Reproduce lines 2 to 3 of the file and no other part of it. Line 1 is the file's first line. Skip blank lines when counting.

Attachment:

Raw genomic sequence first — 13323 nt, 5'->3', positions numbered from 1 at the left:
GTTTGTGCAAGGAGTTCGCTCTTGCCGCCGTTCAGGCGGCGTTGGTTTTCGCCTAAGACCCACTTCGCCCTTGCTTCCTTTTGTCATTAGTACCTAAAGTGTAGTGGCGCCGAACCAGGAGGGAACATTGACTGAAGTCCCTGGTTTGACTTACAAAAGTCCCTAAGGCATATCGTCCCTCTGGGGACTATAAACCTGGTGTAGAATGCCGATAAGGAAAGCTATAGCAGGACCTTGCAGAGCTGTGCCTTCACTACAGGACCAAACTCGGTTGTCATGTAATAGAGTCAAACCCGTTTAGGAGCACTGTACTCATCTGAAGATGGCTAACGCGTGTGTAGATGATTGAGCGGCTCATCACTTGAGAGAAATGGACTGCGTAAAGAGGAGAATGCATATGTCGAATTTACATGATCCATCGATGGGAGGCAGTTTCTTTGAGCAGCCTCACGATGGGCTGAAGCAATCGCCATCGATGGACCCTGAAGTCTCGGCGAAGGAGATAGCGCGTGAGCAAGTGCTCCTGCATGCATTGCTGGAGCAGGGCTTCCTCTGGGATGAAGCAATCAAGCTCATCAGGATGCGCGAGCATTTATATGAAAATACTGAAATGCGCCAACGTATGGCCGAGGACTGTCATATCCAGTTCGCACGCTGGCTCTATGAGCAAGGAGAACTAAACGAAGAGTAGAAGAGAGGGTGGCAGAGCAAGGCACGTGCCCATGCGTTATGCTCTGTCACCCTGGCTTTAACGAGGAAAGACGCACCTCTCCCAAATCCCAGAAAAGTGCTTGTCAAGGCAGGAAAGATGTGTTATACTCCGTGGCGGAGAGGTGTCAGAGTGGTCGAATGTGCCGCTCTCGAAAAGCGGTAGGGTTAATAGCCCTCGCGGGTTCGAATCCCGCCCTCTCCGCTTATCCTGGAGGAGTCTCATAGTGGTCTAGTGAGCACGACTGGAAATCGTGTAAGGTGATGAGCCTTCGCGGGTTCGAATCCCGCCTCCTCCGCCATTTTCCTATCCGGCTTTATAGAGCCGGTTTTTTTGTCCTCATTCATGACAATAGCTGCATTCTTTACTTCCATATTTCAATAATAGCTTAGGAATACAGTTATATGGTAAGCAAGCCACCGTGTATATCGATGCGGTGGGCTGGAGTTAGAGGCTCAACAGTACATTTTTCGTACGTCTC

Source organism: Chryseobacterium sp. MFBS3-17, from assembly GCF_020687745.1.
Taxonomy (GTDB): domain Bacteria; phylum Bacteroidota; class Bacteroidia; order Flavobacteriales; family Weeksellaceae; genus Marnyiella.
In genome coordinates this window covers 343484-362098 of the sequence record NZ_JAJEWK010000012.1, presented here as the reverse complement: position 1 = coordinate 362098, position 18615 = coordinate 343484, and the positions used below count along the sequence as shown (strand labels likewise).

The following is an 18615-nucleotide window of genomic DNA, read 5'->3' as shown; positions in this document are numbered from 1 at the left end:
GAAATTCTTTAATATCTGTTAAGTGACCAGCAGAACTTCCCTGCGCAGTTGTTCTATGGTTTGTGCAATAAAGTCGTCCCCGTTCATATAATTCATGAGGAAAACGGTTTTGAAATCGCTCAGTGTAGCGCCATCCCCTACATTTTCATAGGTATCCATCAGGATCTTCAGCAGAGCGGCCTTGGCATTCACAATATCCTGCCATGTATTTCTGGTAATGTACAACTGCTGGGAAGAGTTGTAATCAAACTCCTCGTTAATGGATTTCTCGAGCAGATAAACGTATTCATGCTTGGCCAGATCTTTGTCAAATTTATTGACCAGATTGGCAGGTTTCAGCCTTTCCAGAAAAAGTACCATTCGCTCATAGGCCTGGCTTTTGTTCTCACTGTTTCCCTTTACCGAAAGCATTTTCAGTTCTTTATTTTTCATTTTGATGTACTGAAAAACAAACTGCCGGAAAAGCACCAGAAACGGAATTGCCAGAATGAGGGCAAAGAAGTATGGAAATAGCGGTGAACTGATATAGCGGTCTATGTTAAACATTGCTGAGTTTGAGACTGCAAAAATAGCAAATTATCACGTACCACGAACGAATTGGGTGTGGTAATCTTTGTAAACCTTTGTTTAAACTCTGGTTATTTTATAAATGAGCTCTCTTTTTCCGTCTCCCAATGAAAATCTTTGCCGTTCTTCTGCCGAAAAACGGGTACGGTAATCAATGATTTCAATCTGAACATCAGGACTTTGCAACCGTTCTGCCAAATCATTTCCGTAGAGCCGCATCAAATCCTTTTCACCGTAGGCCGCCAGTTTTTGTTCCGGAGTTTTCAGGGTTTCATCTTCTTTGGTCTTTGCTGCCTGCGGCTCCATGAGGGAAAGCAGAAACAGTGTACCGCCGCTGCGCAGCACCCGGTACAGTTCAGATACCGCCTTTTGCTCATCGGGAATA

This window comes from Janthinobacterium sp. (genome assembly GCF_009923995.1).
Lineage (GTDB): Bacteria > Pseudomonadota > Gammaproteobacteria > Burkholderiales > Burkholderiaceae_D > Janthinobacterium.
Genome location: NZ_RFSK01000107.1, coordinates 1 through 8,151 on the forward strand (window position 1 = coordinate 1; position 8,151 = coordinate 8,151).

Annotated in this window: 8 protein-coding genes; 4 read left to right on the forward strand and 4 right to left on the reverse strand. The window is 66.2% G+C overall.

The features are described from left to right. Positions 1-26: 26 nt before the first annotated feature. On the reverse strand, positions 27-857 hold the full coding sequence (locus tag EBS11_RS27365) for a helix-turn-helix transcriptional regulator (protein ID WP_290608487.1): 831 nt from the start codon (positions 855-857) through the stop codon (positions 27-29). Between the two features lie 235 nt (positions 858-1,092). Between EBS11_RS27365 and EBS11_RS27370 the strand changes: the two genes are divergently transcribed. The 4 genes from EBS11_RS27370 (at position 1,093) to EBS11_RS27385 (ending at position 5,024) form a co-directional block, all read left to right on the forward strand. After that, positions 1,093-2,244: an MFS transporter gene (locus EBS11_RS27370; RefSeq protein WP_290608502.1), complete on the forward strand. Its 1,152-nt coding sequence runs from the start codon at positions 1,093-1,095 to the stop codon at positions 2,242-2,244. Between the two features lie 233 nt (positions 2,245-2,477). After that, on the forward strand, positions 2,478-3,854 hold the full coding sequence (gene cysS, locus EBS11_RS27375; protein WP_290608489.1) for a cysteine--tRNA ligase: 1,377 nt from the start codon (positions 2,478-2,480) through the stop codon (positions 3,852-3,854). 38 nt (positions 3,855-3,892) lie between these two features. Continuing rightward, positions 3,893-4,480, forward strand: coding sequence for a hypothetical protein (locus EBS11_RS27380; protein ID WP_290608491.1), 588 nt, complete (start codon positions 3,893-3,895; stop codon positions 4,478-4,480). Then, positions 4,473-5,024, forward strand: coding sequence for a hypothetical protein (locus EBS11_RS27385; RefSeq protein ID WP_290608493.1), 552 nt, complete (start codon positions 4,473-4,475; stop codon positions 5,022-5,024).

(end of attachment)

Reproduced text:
GTTTGTGCAAGGAGTTCGCTCTTGCCGCCGTTCAGGCGGCGTTGGTTTTCGCCTAAGACCCACTTCGCCCTTGCTTCCTTTTGTCATTAGTACCTAAAGTGTAGTGGCGCCGAACCAGGAGGGAACATTGACTGAAGTCCCTGGTTTGACTTACAAAAGTCCCTAAGGCATATCGTCCCTCTGGGGACTATAAACCTGGTGTAGAATGCCGATAAGGAAAGCTATAGCAGGACCTTGCAGAGCTGTGCCTTCACTACAGGACCAAACTCGGTTGTCATGTAATAGAGTCAAACCCGTTTAGGAGCACTGTACTCATCTGAAGATGGCTAACGCGTGTGTAGATGATTGAGCGGCTCATCACTTGAGAGAAATGGACTGCGTAAAGAGGAGAATGCATATGTCGAATTTACATGATCCATCGATGGGAGGCAGTTTCTTTGAGCAGCCTCACGATGGGCTGAAGCAATCGCCATCGATGGACCCTGAAGTCTCGGCGAAGGAGATAGCGCGTGAGCAAGTGCTCCTGCATGCATTGCTGGAGCAGGGCTTCCTCTGGGATGAAGCAATCAAGCTCATCAGGATGCGCGAGCATTTATATGAAAATACTGAAATGCGCCAACGTATGGCCGAGGACTGTCATATCCAGTTCGCACGCTGGCTCTATGAGCAAGGAGAACTAAACGAAGAGTAGAAGAGAGGGTGGCAGAGCAAGGCACGTGCCCATGCGTTATGCTCTGTCACCCTGGCTTTAACGAGGAAAGACGCACCTCTCCCAAATCCCAGAAAAGTGCTTGTCAAGGCAGGAAAGATGTGTTATACTCCGTGGCGGAGAGGTGTCAGAGTGGTCGAATGTGCCGCTCTCGAAAAGCGGTAGGGTTAATAGCCCTCGCGGGTTCGAATCCCGCCCTCTCCGCTTATCCTGGAGGAGTCTCATAGTGGTCTAGTGAGCACGACTGGAAATCGTGTAAGGTGATGAGCCTTCGCGGGTTCGAATCCCGCCTCCTCCGCCATTTTCCTATCCGGCTTTATAGAGCCGGTTTTTTTGTCCTCATTCATGACAATAGCTGCATTCTTTACTTCCATATTTCAATAATAGCTTAGGAATACAGTTATATGGTAAGCAAGCCACCGTGTATATCGATGCGGTGGGCTGGAGTTAGAGGCTCAACAGTACATTTTTCGTACGTCTC

Source organism: Chryseobacterium sp. MFBS3-17, from assembly GCF_020687745.1.